Sensitization and dishabituation of the defensive withdrawal reflex in Aplysia have been ascribed to presynaptic mechanisms, particularly presynaptic facilitation of transmission at sensorimotor synapses in the CNS of Aplysia. Here, we show that facilitation of sensorimotor synapses in cell culture during and after serotonin (5-HT) exposure depends on a rise in postsynaptic intracellular Ca2+ and release of Ca2+ from postsynaptic stores. We also provide support for the idea that postsynaptic AMPA receptor insertion mediates a component of synaptic facilitation by showing that facilitation after 5-HT offset is blocked by injecting botulinum toxin, an exocytotic inhibitor, into motor neurons before application of 5-HT. Using a reduced preparation, we extend our results to synaptic facilitation in the abdominal ganglion. We show that tail nerve shock-induced facilitation of siphon sensorimotor synapses also depends on elevated postsynaptic Ca2+ and release of Ca2+ from postsynaptic stores and recruits a late phase of facilitation that involves selective enhancement of the AMPA receptor-mediated synaptic response. To examine the potential role of postsynaptic exocytosis of AMPA receptors in learning in Aplysia, we test the effect of injecting botulinum toxin into siphon motor neurons on dishabituation of the siphon-withdrawal reflex. We find that postsynaptic injections of the toxin block dishabituation resulting from tail shock. Our results indicate that postsynaptic mechanisms, particularly Ca2+-dependent modulation of AMPA receptor trafficking, play a critical role in synaptic facilitation as well as in dishabituation and sensitization in Aplysia.
- intracellular calcium stores
- AMPA receptor trafficking
The gill- and siphon-withdrawal reflex (SWR) in the marine snail Aplysia, together with its underlying neuronal circuitry, has been a valuable model system for the cellular analysis of learning and memory (Kandel, 2001). Neurobiological investigations of two related forms of nonassociative learning in Aplysia, sensitization and dishabituation, have focused primarily on plasticity at the monosynaptic connection between the central sensory and motor neurons that mediate the withdrawal reflex (Walters et al., 1983b; Cohen et al., 1997; Antonov et al., 1999). Noxious stimulation of the tail of Aplysia, which can induce either sensitization or dishabituation of the withdrawal reflex depending on factors such as the age of the animal and the amount of opposing inhibition recruited by the tail stimulation (Mackey et al., 1987; Marcus et al., 1988; Rankin and Carew, 1988; Antonov et al., 1999), activates serotonergic interneurons within the snail's CNS (Glanzman et al., 1989; Mackey et al., 1989; Marinesco and Carew, 2002). Serotonin (5-HT), released from these monoaminergic interneurons, facilitates transmitter release from the sensory neurons by processes that depend on the second messengers cAMP and protein kinase C (PKC) (for review, see Byrne and Kandel, 1996). As well as facilitating presynaptic release of transmitter, 5-HT may have postsynaptic facilitatory actions. Previously, we (Chitwood et al., 2001) found that a single, 10 min application of 5-HT to isolated siphon motor neurons in dissociated cell culture caused prolonged (≥40 min) enhancement of the response of motor neurons to glutamate, the sensory neuron transmitter (Dale and Kandel, 1993; Zhu et al., 1997) (but see Trudeau and Castellucci, 1995). The facilitation of the glutamate response in isolated motor neurons is mediated by functional upregulation of AMPA-type receptors. This modulatory action depends on a rise in intracellular Ca2+ and exocytosis, because it is blocked by the rapid Ca2+ chelator 1,2-bis(O-aminophenoxy)ethane-N, N,N′,N′ acid (BAPTA), as well as by botulinum toxin, which inhibits exocytosis (Südhof, 1995). Based on these results, we hypothesized that persistent 5-HT-dependent facilitation of sensorimotor synapses in Aplysia depends on a postsynaptic rise in intracellular Ca2+, postsynaptic exocytosis, and modulation of AMPA receptor trafficking. Here, we provide additional support for this hypothesis using sensorimotor synapses in dissociated cell culture (Rayport and Schacher, 1986; Lin and Glanzman, 1994a). We also show, using a reduced preparation, that sensitization/dishabituation-related facilitation of sensorimotor synapses in the abdominal ganglion of Aplysia depends on postsynaptic modifications, including selective enhancement of the AMPA receptor-mediated synaptic response. Finally, we extend our cellular results to the behavioral level by showing that inhibition of exocytosis in identified siphon motor neurons disrupts that dishabituation of the SWR. The results from the present study support a novel view of the cellular mechanisms that underlie behavioral enhancement in Aplysia. Some of our results have been reported previously in abstract form (Li et al., 2001; Roberts and Glanzman, 2001, 2002, 2003a; Li and Glanzman, 2002).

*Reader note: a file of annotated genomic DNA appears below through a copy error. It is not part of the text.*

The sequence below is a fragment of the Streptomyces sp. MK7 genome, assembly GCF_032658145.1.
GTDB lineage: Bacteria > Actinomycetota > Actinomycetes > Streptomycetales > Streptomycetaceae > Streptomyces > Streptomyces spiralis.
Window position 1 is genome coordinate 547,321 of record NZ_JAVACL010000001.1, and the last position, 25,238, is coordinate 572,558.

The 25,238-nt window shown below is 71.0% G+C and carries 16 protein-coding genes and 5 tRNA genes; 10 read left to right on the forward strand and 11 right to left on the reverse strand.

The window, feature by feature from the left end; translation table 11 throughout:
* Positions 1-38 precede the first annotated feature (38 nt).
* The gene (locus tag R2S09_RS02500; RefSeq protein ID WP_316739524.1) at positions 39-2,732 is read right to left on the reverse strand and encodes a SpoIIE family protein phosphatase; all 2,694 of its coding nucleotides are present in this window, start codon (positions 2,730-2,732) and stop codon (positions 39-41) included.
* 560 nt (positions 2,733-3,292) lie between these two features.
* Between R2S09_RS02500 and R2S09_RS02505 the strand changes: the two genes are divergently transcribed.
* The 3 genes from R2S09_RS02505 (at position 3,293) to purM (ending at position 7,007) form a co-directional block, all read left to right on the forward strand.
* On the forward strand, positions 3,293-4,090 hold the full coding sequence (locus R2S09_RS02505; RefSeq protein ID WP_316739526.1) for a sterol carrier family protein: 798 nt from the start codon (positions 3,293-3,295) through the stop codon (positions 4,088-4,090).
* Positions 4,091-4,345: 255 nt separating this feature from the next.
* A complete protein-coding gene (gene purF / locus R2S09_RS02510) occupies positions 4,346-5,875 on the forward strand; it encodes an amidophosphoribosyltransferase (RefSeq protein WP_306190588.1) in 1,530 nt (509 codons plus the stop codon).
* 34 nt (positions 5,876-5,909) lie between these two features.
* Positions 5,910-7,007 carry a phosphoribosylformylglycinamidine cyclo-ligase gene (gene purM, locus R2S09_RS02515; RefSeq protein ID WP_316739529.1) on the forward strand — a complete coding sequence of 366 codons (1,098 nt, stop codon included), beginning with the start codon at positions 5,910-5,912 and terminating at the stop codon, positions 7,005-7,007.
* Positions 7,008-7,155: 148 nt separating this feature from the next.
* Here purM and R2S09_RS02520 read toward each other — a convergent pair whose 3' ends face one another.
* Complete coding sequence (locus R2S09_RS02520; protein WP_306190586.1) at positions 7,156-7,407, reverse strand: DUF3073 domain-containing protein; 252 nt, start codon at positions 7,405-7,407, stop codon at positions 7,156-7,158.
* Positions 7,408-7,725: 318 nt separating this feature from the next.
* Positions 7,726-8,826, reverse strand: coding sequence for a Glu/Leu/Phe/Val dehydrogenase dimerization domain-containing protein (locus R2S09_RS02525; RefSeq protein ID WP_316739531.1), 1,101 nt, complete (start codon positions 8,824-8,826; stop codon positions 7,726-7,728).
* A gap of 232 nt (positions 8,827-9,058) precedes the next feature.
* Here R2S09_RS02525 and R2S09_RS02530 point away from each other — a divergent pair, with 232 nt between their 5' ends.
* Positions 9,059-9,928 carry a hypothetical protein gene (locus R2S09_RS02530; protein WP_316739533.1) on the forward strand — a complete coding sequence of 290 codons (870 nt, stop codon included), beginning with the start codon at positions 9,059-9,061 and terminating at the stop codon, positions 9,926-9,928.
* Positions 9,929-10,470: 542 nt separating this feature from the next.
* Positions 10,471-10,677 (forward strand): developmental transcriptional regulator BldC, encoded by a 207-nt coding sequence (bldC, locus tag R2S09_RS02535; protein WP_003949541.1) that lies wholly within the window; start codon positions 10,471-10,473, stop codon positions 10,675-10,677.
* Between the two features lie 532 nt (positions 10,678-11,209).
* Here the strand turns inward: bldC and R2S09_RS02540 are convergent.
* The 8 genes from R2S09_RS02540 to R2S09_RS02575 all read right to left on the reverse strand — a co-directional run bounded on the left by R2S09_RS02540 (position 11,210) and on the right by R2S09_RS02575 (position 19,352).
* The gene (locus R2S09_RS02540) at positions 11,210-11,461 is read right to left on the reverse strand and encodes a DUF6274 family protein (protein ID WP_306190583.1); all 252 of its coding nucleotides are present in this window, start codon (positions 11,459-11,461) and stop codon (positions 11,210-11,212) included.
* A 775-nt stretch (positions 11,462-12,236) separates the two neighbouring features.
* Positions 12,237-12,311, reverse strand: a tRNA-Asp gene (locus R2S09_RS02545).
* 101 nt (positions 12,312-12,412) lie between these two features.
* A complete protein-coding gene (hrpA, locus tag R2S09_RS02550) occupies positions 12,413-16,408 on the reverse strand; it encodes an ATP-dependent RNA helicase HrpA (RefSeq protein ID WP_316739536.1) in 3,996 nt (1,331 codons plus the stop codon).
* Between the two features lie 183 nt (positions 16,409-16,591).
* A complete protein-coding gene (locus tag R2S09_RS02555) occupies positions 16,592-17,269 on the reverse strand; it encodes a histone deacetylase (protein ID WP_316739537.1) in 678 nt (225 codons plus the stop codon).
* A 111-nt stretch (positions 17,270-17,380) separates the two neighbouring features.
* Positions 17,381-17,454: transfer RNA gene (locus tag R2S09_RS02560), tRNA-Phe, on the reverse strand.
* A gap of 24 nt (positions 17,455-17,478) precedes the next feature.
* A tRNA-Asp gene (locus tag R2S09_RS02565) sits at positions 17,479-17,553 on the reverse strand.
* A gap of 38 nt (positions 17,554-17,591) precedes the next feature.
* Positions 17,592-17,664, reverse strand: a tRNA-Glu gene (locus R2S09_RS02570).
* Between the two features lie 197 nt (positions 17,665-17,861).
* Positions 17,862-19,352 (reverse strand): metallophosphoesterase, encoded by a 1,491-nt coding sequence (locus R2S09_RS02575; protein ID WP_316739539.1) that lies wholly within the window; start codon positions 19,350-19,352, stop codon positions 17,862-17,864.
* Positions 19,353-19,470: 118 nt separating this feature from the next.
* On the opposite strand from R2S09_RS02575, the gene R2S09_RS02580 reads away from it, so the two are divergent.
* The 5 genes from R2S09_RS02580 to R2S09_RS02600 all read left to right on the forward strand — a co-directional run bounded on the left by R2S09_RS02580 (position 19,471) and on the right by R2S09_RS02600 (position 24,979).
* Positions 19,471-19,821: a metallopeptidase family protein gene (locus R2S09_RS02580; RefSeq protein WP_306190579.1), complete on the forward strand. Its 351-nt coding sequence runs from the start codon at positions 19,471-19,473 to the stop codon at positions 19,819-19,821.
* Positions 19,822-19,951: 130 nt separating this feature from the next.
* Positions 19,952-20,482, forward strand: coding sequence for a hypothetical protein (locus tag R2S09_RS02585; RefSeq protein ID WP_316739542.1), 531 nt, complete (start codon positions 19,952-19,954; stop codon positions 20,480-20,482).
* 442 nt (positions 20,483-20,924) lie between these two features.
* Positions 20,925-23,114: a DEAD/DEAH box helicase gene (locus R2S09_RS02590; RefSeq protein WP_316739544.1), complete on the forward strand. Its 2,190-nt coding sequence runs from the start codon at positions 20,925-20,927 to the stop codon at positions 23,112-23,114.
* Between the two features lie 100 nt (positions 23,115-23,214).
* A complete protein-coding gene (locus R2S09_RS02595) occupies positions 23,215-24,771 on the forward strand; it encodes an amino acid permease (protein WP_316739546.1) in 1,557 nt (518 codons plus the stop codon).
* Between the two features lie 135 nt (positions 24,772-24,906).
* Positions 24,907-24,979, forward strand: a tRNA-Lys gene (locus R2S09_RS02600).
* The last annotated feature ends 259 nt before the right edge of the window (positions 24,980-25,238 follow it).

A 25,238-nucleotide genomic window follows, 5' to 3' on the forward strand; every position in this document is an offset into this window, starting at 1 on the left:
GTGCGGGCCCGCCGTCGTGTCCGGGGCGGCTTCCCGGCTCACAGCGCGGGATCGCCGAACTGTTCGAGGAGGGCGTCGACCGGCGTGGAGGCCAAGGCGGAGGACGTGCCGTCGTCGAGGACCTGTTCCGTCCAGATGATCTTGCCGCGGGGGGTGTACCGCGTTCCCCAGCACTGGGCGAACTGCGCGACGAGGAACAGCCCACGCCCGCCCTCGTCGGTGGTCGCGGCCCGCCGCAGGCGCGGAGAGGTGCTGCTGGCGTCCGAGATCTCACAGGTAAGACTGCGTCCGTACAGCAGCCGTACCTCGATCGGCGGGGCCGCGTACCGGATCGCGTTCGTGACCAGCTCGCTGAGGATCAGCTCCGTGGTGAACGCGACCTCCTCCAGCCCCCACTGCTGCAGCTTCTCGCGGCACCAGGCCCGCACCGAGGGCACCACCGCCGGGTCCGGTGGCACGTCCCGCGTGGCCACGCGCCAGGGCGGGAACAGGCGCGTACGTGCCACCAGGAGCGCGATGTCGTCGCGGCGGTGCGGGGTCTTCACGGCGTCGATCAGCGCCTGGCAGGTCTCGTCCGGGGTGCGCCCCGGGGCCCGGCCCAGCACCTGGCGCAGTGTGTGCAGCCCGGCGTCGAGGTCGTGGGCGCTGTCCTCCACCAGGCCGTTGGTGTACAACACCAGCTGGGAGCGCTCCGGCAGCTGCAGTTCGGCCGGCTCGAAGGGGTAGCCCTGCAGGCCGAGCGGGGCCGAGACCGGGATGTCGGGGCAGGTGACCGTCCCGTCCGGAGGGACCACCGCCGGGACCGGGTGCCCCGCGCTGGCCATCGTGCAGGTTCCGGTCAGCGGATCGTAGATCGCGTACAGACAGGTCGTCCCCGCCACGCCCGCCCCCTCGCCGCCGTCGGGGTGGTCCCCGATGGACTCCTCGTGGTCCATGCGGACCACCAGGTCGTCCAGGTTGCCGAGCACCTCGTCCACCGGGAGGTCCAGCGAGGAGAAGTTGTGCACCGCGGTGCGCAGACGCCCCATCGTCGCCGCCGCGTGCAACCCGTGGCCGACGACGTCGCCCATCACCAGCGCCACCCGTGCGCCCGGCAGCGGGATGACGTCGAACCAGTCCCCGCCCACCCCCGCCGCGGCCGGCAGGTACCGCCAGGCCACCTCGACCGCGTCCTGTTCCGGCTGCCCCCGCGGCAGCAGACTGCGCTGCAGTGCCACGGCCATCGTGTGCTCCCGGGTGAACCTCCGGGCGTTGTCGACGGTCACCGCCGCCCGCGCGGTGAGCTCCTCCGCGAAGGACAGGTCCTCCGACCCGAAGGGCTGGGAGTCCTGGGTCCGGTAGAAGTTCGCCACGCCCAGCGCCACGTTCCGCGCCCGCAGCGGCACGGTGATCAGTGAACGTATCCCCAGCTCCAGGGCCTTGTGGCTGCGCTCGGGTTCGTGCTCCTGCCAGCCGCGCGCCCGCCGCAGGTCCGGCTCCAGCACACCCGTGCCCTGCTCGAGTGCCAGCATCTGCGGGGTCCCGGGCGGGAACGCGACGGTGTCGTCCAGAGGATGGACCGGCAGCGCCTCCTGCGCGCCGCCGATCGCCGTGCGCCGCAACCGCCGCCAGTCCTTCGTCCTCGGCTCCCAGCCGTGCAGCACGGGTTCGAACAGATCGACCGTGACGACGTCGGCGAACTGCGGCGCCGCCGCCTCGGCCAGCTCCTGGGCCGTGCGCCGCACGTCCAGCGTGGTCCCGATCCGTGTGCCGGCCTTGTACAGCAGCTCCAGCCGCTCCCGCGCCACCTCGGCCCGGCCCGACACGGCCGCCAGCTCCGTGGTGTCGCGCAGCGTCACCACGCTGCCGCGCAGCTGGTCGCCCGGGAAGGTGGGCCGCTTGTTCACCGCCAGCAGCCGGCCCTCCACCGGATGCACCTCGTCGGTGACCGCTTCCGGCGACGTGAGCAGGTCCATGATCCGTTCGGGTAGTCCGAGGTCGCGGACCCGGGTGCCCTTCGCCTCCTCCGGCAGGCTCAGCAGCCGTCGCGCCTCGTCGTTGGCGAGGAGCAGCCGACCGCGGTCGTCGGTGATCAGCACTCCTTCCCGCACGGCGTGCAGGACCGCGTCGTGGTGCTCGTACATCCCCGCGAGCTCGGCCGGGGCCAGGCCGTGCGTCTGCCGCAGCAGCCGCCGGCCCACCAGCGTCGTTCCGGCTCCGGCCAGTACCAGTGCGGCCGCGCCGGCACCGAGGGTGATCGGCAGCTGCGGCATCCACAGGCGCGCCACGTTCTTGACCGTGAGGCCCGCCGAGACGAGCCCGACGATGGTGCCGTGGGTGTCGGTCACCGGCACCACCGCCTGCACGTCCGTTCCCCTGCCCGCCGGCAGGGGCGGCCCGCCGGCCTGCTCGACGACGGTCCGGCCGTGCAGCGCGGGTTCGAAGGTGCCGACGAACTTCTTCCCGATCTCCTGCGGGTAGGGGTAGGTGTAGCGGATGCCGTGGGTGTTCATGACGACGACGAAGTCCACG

Materials and Methods
Animals. Adult Aplysia californica were obtained from local suppliers (Alacrity Marine Biological, Redondo Beach, CA and M-REP, Escon-dido, CA.) Animals were housed in a 50 gallon aquarium filled with cooled (14°C), aerated artificial seawater (ASW; Instant Ocean; Aquarium Systems, Mentor, OH). All animals were housed for at least 24 h before the start of the experiment. Note that for all of the comparisons described here, the controls for a given set of experiments that tested the effects of a specific pharmacological inhibitor on synaptic facilitation/dishabituation were always performed at the same time as the experiments involving that inhibitor. Moreover, all of the experimental tests involved in a comparison of the effects of a drug were performed with synapses/preparations made from the same shipments of animals. This was done to avoid the confounding effects of physiological variability attributable to season or to the variable health of animals from different shipments, which can be significant.